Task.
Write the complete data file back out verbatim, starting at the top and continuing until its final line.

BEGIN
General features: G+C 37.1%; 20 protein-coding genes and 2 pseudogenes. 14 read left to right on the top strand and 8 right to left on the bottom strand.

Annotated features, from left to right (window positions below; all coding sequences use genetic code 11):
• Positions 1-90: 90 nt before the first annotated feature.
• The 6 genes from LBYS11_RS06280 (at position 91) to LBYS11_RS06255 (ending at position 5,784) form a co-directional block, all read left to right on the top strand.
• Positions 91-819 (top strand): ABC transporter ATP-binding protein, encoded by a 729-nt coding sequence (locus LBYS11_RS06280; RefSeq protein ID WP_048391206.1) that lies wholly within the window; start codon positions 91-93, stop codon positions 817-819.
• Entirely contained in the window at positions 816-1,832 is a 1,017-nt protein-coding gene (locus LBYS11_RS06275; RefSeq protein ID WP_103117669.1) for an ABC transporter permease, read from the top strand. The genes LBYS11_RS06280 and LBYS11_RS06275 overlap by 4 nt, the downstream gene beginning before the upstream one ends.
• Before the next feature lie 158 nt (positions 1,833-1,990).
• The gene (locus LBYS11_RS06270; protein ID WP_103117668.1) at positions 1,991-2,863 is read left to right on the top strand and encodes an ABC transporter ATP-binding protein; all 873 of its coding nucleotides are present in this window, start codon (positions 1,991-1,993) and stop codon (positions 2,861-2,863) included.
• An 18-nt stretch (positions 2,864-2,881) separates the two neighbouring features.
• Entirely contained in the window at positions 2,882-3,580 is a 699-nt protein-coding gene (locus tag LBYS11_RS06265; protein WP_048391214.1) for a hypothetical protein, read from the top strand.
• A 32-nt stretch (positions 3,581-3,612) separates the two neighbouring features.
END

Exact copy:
General features: G+C 37.1%; 20 protein-coding genes and 2 pseudogenes. 14 read left to right on the top strand and 8 right to left on the bottom strand.

Annotated features, from left to right (window positions below; all coding sequences use genetic code 11):
• Positions 1-90: 90 nt before the first annotated feature.
• The 6 genes from LBYS11_RS06280 (at position 91) to LBYS11_RS06255 (ending at position 5,784) form a co-directional block, all read left to right on the top strand.
• Positions 91-819 (top strand): ABC transporter ATP-binding protein, encoded by a 729-nt coding sequence (locus LBYS11_RS06280; RefSeq protein ID WP_048391206.1) that lies wholly within the window; start codon positions 91-93, stop codon positions 817-819.
• Entirely contained in the window at positions 816-1,832 is a 1,017-nt protein-coding gene (locus LBYS11_RS06275; RefSeq protein ID WP_103117669.1) for an ABC transporter permease, read from the top strand. The genes LBYS11_RS06280 and LBYS11_RS06275 overlap by 4 nt, the downstream gene beginning before the upstream one ends.
• Before the next feature lie 158 nt (positions 1,833-1,990).
• The gene (locus LBYS11_RS06270; protein ID WP_103117668.1) at positions 1,991-2,863 is read left to right on the top strand and encodes an ABC transporter ATP-binding protein; all 873 of its coding nucleotides are present in this window, start codon (positions 1,991-1,993) and stop codon (positions 2,861-2,863) included.
• An 18-nt stretch (positions 2,864-2,881) separates the two neighbouring features.
• Entirely contained in the window at positions 2,882-3,580 is a 699-nt protein-coding gene (locus tag LBYS11_RS06265; protein WP_048391214.1) for a hypothetical protein, read from the top strand.
• A 32-nt stretch (positions 3,581-3,612) separates the two neighbouring features.